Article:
capitol hill

“I am the dragon’s daughter, and I swear to you that those who would harm you will die screaming.”

I have never been a Game of Thrones fan, but on seeing this quote (out of context), I felt it summed up my life as a mother, sister, friend, and lawyer. I am fiercely protective of those I care for.

Have you ever felt that way?

What is it about being a woman that makes us so protective? There seems to be an energy permeating our hearts that moves us to feel things fiercely.

When we, as women, bring this fierce energy to our work we are often called arrogant, bitchy, and or in my case, ‘barracuda’. As an attorney, I have always fought hard for my clients. In litigation this meant fighting for every procedural advantage, arguing for every point of law I felt my client deserved to win. It drives me to press against the glass ceiling and push the doors of the ‘good old boy’ clubs. It places in my heart a desire to see justice served and to know that the system works.

Last week, my fierce maternal instincts were put to the test as I watched the U.S. Capitol, where my 26-year-old son works, be surrounded and invaded by a crowd of angry people, some of whom were armed. As I sat here waiting for that next text message to confirm he was still safe, I fiercely wanted to storm the Capitol myself. I wanted to shove those people out the door and remove that threat to that one I love so deeply. As I began to be less concerned about his immediate danger, my feelings shifted to the fierce protection of those other things I have held dear for my entire adult life. I watched as the citadel of U.S. power was violated. To say it made me sick would be an understatement.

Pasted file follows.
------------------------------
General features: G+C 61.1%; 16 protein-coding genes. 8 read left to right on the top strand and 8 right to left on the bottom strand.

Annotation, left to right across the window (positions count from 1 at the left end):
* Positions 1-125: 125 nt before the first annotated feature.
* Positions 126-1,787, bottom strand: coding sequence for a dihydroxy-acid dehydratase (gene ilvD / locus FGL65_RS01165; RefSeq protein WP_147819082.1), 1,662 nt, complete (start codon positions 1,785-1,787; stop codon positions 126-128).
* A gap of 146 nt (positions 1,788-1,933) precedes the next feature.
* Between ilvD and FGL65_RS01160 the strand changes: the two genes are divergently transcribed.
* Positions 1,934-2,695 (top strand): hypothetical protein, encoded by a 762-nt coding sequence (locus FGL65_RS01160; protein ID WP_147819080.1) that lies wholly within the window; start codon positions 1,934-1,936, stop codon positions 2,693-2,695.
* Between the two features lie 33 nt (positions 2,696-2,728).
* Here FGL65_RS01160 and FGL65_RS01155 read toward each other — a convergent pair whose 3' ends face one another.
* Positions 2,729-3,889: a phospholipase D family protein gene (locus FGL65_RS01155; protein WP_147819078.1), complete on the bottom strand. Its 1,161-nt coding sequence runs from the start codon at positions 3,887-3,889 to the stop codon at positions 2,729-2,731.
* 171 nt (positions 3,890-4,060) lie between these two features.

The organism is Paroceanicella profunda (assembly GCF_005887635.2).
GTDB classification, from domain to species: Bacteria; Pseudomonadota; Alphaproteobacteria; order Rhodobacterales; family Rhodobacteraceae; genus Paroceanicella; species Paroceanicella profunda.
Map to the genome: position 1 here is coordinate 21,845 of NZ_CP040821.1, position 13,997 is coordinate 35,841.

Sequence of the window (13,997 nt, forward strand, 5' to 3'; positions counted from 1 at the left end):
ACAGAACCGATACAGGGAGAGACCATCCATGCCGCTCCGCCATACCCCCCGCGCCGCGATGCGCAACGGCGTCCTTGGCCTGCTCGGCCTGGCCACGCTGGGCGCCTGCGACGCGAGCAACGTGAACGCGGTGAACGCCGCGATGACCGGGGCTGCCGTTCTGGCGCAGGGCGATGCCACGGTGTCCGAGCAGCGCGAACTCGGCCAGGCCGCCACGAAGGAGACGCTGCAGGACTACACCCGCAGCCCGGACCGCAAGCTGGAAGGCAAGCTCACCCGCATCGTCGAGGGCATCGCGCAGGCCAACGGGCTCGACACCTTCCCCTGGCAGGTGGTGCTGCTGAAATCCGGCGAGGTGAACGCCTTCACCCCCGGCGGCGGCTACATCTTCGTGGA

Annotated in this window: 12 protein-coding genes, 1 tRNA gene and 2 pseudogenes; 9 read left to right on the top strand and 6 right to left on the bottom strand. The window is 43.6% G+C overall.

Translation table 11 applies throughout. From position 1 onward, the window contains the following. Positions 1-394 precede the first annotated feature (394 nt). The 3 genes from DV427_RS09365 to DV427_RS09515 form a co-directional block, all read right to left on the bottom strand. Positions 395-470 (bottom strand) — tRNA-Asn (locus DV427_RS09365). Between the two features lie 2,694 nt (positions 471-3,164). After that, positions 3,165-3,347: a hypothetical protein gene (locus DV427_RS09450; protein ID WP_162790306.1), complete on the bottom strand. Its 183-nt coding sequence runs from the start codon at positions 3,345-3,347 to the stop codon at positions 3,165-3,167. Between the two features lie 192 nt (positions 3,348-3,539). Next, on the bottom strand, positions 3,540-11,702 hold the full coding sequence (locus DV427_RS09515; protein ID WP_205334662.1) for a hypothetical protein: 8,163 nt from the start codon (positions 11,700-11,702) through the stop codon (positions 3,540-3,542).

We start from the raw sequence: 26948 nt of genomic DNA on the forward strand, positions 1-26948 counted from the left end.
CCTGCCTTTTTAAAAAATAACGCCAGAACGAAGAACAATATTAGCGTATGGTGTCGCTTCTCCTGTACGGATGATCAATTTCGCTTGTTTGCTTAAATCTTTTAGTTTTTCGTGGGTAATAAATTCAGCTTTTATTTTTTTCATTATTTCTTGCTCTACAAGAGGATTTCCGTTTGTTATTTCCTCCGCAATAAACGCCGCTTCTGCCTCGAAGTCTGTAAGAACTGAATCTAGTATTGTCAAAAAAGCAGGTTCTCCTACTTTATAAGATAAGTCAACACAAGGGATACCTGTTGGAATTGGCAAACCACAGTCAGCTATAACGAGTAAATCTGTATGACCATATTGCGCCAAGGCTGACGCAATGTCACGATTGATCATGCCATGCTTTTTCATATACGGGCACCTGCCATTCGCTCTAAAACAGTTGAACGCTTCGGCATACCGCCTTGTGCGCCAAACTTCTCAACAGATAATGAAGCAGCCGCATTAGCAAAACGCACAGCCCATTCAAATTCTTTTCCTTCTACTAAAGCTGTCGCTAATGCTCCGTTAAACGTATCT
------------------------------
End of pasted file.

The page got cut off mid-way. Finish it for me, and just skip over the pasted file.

I spent three years in law school learning to love the law.

My time as a state legislative intern and state district court law clerk gave me a great appreciation for the legal process. As I watched the horror unfold, I felt that same fierce protectiveness leapt to the defense of our nation and its legal system. I wanted nothing more than to see those rioters arrested, to have the violence stop. While I understand some have now been identified and have been, or will be, arrested, I am not confident that they will receive the full penalty for the damage they inflicted on this nation. In any other era, this activity would have been described as treason.

In 2021, the farthest we have been willing to go is insurrection. Will the perpetrators of this week’s riots be punished for the deaths of the Capitol Policeman or the young woman who was shot? Will anyone be called to account for the deaths of four people in the mob due to medical emergencies? Maybe.

In the coming weeks, the bigger question will be whether we, as a nation, will be willing to stop arguing about the underlying issues that led to the events of last week and come together to find solutions. I can’t say I have the answers, but if we do not find a way to put the needs of this country ahead of our own personal interest, we will continue to experience the trauma of divisiveness. We are already so deeply divided that a path forward is unclear.

So, I would ask that we, the women of America, use our protective instincts to encourage our leaders to repair the damage done by the politics of these last few years.

Take a strong individual interest in finding solutions. Push against the status quo and those who say that ‘it’s always been done this way’ and take a stand for the values you hold dearest. Your core values may not be the same as mine, but if we can find a way to compromise for the common good there is hope for the future of our great nation.

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5th Annual
GRIT Awards & Best energy workplaces

October 26th, 2021
Online and in person at A.D. Players Theater in Houston